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Chihuahua Food and Nutrition


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 What to feed your Chihuahua with is the key to long life of your puppy/dog.


Most veterinarians will recommend the following schedule for feeding puppies six weeks or older (after being weaned):
Six weeks to three months – four meals a day
Three months to six months – three meals a day
Six months to one year – two meals a day
One year and up – one to three meals a day


While this is the standard for most dogs, many Chihuahuas prefer to eat several small meals throughout the day, regardless of age.
Small size dry dog food is fine for your dog, although the preferred choice would be dry food mixed with canned food. Feeding your Chihuahua canned food only is not a good idea. Their digestive tract cannot process canned food alone, which may result in diarrhea and dehydration. Several Chihuahua owners mix dry dog food with a small amount of white rice and cooked diced chicken.
Chihuahuas also love special treats. If you forget them, no need to worry, because your dog will surely remind you. A small treat each day or an extra one for special occasions is acceptable. These treats should be very small and not be given more than once or twice a day.
If you notice your dog gaining extra weight around the chest area, and developing rolls of fat around the hindquarters - it is probably time to go on a diet - start by cutting out excessive treats (especially those that come from your plate) and stick with quality dry food mixed with canned food.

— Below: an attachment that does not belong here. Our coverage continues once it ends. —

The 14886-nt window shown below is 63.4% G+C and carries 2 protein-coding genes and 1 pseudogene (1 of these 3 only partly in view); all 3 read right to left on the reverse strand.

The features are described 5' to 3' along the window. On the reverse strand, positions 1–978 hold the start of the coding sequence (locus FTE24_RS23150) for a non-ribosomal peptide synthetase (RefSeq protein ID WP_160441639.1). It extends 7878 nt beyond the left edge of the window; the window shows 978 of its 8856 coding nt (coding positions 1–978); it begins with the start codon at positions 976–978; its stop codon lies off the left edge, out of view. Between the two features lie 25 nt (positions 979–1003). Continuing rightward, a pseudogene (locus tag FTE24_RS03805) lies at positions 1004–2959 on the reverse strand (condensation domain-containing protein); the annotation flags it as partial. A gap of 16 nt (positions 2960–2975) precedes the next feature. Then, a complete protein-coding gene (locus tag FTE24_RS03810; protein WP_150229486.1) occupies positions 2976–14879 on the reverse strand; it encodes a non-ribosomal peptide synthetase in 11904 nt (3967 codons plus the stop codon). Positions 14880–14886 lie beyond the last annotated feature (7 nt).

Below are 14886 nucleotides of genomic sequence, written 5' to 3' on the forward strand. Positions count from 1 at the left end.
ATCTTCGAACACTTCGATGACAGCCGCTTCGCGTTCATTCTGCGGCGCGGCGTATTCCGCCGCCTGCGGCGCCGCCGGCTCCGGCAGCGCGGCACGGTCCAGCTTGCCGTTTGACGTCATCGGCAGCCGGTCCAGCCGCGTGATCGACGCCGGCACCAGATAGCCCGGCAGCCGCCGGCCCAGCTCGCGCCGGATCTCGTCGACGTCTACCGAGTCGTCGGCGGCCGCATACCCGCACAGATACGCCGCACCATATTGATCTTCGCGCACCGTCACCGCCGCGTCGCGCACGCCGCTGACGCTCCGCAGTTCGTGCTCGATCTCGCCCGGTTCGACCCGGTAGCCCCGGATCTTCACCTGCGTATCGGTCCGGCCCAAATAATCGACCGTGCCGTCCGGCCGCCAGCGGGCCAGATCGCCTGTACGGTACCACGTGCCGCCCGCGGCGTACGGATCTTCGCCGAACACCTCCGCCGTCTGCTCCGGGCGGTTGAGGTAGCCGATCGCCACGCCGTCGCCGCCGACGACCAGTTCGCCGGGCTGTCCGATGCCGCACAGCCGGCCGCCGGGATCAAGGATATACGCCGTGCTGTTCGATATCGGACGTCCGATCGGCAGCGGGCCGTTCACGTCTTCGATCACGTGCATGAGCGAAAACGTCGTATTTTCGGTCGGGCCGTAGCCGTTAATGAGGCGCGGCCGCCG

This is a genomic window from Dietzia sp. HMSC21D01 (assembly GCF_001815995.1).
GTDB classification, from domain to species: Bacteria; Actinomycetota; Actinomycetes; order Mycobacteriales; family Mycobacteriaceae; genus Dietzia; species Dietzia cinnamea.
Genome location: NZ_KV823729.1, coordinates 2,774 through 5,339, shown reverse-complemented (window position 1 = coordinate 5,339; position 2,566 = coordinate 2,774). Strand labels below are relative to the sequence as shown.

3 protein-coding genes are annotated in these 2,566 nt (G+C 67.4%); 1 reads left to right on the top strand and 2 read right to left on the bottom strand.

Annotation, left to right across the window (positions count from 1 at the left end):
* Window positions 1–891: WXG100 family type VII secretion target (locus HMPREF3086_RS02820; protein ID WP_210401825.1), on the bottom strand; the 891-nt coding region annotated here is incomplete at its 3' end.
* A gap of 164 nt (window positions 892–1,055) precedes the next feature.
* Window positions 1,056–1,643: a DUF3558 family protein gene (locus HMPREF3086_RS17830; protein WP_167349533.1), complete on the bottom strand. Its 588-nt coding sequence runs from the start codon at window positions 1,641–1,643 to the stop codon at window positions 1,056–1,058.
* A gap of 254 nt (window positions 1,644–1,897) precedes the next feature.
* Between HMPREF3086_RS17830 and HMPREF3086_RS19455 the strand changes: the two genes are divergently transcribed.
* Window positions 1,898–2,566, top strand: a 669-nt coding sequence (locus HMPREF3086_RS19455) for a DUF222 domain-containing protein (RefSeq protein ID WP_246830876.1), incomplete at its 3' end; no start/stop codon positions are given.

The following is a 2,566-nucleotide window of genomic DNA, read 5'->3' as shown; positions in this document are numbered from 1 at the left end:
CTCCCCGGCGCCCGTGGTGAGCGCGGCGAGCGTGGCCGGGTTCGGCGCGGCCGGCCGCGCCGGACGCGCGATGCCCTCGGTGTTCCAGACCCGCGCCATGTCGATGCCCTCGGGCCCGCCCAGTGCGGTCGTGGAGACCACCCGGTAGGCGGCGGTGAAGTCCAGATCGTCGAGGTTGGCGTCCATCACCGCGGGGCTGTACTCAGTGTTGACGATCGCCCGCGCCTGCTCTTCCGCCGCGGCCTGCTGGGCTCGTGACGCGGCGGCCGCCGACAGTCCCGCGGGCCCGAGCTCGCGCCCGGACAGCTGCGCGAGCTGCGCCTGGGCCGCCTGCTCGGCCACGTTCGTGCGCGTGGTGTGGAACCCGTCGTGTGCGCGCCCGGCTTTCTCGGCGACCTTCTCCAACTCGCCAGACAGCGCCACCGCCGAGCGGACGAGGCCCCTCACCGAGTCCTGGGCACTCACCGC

Little dogs/Chihuahuas entail big feeding responsibilities. And little dogs fall victim to poor feeding practices far too often.

As with all mammals, a Chihuahua needs a balanced diet containing the correct proportions of fats, carbohydrates, minerals and vitamins. The balance of these requirements changes throughout a dog's life. Nowadays, when convenience is important to us all, a great proportion of our dogs are fed partly, or wholly on prepared dog foods. Those prepared by leading manufactures are very carefully formulated to supply all the nutrients required  for a dog health, and although they are on the face of it, fairly expensive to buy - there is no waste, and the actual value compares well with meat bought from butcher. A steady diet of canned food would not provide the chewing necessary to maintain dental health. But many Chihuahuas enjoy them so they can be a reasonable choice for use in conjunction with a high-quality dry food. Dog biscuits provide excellent chewing action and some of the better varieties provide complete nutrition. We feed our Chihuahuas with Royal Canin (Chihuahua) dry biscuits and Wainwright's turkey and rice tray food. A Chihuahua may take meat only at the meal with addition of hard biscuits to help the teeth. Liver, kidney and heart have  excellent  food value, but in some dogs they may cause diarrhoea, so feed them cautiously at first. Chicken, white fish or rabbit are useful sources of protein, but great care should be taken to remove all bones and skin. Carrots or green vegetables may be included in dog's diet, our Chihuahuas love them. Your Chihuahua, of course will make the final decision about what food is acceptable, but some compromising may be in order. Find a food that your dog likes, one that creates a small volume of firm stools and results in good weight with a nice coat. Be aware of the signs of possible food allergies: loss of hair, scratching, inflamed ears. One of the great mysteries of life is - why a species such as the dog, that is renown for its lead stomach and preference to eat out of garbage cans, can at the same time develop violently upset stomachs simply from changing from one high quality dog food to another. So when changing foods you should do so gradually, mixing in progressively more and more of the new food each day. We buy dog food at our local shop "Pets at Home" and "www.medicanimal.co.uk".